Share this post


Link to post
Share on other sites

Ok. I'm reading that under-inflating the front can lead to steering issues, for a variety of reasons - a wider contact patch in front leading to understeer makes sense.

 

So, here's my next question - why doesn't the higher inflation of the front hold true for street riding? It seems the bike manufacturers (who presumably test their OE tyres extensively) recommend a higher inflation rear even without pillion. Take the Pirelli Supercorsa SP for example. The current Pirelli tech recommendation for track riding is (cold) 23-26 PSI rear (180/190/200) and 30-32 front (for a 120/70). However, on my Panigale which uses the same tyre as OE, Ducati recommends a front tyre pressure of 30.5 to 31 PSI and a rear tyre pressure of 32 to 32.5 PSI. I see BMW recommends a higher rear/lower front for the S1RR (or at least on the one I looked at). I understand the reason for generally higher tyre inflation on the street - less chance of rim damage, etc. but it still doesn't explain the reversed front/rear inflation thing-o..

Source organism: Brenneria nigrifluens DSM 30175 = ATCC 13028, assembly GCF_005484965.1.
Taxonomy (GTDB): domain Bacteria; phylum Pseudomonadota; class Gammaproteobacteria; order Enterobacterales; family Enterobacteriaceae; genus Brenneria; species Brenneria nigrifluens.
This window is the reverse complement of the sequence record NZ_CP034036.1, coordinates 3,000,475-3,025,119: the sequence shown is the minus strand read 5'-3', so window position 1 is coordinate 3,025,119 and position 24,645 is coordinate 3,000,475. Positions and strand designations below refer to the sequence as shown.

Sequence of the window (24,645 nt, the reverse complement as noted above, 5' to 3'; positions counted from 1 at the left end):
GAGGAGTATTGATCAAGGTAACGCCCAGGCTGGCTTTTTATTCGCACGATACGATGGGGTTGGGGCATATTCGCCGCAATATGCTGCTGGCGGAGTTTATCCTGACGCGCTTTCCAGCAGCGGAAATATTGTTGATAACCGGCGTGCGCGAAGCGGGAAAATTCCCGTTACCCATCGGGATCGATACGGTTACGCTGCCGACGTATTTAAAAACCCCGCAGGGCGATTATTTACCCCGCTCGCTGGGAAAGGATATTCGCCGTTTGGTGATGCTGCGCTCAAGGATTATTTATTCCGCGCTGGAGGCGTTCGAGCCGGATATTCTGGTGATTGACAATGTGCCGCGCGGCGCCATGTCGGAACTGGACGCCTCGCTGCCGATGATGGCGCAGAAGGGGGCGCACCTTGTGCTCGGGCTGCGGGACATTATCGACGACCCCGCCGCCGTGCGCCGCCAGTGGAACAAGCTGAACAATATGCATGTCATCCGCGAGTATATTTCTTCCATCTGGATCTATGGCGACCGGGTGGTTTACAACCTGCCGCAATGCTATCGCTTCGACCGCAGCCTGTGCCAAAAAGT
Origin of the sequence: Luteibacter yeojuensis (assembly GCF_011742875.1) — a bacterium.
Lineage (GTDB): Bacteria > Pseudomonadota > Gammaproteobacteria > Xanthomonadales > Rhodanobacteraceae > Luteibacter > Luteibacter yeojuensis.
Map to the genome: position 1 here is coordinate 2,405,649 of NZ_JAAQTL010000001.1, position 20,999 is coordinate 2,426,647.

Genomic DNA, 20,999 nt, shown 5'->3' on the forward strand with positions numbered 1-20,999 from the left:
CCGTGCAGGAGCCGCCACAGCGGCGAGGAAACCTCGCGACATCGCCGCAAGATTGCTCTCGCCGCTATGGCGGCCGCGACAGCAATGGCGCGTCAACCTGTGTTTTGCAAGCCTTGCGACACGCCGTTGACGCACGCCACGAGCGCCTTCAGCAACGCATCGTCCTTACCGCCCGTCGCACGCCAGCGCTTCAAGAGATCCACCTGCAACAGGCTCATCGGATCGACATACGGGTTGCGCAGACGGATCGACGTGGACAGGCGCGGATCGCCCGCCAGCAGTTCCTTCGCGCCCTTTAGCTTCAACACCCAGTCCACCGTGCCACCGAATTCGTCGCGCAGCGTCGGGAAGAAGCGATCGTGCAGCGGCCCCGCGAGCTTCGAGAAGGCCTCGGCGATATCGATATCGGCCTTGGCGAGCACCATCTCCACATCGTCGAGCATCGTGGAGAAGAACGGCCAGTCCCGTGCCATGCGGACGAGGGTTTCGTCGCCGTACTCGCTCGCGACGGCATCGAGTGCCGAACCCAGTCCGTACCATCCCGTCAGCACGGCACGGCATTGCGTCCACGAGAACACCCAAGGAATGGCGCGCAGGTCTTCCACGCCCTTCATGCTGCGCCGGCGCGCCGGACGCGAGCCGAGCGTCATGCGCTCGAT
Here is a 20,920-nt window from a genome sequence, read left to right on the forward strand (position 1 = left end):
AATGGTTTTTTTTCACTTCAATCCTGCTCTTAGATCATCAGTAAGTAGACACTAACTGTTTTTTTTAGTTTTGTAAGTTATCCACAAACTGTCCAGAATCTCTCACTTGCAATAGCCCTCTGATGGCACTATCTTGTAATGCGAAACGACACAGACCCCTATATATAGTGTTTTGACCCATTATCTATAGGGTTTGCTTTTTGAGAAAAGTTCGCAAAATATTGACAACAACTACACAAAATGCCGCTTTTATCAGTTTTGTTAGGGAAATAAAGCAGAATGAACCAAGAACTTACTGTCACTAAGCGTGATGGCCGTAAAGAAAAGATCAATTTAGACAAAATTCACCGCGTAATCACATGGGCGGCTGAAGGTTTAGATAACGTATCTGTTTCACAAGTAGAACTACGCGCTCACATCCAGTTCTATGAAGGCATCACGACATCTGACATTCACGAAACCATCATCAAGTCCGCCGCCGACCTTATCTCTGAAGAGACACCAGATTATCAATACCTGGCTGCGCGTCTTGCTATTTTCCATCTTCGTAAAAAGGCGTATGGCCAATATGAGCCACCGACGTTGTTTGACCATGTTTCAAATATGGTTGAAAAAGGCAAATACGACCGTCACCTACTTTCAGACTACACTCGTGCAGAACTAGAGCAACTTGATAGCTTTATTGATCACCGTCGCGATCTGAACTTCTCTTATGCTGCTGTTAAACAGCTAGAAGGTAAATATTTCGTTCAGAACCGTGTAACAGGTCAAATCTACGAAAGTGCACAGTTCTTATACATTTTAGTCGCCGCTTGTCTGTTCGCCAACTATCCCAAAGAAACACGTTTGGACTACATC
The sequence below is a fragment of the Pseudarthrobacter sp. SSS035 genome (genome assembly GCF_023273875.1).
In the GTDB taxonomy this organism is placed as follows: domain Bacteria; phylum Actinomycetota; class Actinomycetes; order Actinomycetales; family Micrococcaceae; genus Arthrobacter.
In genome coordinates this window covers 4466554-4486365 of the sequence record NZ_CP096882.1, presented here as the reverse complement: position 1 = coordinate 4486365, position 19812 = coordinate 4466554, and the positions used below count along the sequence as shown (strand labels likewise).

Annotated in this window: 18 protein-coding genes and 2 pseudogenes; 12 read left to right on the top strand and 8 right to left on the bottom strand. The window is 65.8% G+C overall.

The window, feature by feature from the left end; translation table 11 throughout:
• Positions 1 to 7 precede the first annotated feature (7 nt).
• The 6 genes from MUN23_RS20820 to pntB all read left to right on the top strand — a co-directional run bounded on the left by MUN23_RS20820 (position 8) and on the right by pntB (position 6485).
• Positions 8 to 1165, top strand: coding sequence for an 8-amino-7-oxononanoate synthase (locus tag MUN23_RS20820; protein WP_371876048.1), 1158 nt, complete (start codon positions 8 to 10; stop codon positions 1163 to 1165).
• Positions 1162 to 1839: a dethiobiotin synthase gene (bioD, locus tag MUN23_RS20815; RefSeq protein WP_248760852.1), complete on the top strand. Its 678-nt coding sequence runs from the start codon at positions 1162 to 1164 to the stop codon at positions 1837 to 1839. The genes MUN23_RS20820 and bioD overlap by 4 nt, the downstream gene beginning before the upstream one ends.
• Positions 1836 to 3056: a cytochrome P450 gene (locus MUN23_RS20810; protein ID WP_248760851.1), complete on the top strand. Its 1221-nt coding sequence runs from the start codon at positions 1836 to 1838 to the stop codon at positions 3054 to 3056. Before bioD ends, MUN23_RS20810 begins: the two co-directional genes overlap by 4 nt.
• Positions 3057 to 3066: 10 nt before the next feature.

Share this post


Link to post
Share on other sites

The manufacturers "recommended" pressure is just that. A recommendation. I think their interest is reducing tire wear for somewhat "normal" street use. I don't know many people who ride a high performance Superbike in a "normal" fashion all the time but that's another conversation. :)

 

I recently put my Dunlop Q3's at the BMW recommended pressure and made the bike very harsh. I run the pressure now at just over 1-2PSI over the track recommended pressure. That works really well for me. I do know some people that run track pressures on the street with the logic of having the maximum grip available. That makes a lot of sense to me. The only reason I run a slightly higher pressure is due to center wear that I see when I do a lot of interstate riding. Generally the higher the pressure the lower the wear but also the lower the grip.

Share this post


Link to post
Share on other sites

I don't know what you're talking about. I ride my superbike in an entirely lawful manner, your honour...